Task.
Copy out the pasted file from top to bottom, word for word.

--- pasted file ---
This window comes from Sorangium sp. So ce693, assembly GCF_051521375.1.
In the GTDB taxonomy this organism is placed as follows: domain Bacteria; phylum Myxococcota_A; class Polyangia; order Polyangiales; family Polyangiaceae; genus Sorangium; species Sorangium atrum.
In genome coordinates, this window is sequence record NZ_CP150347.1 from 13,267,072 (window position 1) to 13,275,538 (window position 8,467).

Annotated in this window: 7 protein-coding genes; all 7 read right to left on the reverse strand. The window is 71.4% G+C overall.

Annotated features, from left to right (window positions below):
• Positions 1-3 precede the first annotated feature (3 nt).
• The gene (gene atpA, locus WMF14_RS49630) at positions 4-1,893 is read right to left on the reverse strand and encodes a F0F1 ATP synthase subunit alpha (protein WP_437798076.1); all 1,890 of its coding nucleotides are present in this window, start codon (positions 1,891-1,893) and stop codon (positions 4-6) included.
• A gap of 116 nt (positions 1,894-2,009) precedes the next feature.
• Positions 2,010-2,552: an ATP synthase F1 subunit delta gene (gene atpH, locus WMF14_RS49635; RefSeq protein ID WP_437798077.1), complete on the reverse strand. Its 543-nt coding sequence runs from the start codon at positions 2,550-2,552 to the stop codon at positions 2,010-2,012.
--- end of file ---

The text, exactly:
This window comes from Sorangium sp. So ce693, assembly GCF_051521375.1.
In the GTDB taxonomy this organism is placed as follows: domain Bacteria; phylum Myxococcota_A; class Polyangia; order Polyangiales; family Polyangiaceae; genus Sorangium; species Sorangium atrum.
In genome coordinates, this window is sequence record NZ_CP150347.1 from 13,267,072 (window position 1) to 13,275,538 (window position 8,467).

Annotated in this window: 7 protein-coding genes; all 7 read right to left on the reverse strand. The window is 71.4% G+C overall.

Annotated features, from left to right (window positions below):
• Positions 1-3 precede the first annotated feature (3 nt).
• The gene (gene atpA, locus WMF14_RS49630) at positions 4-1,893 is read right to left on the reverse strand and encodes a F0F1 ATP synthase subunit alpha (protein WP_437798076.1); all 1,890 of its coding nucleotides are present in this window, start codon (positions 1,891-1,893) and stop codon (positions 4-6) included.
• A gap of 116 nt (positions 1,894-2,009) precedes the next feature.
• Positions 2,010-2,552: an ATP synthase F1 subunit delta gene (gene atpH, locus WMF14_RS49635; RefSeq protein ID WP_437798077.1), complete on the reverse strand. Its 543-nt coding sequence runs from the start codon at positions 2,550-2,552 to the stop codon at positions 2,010-2,012.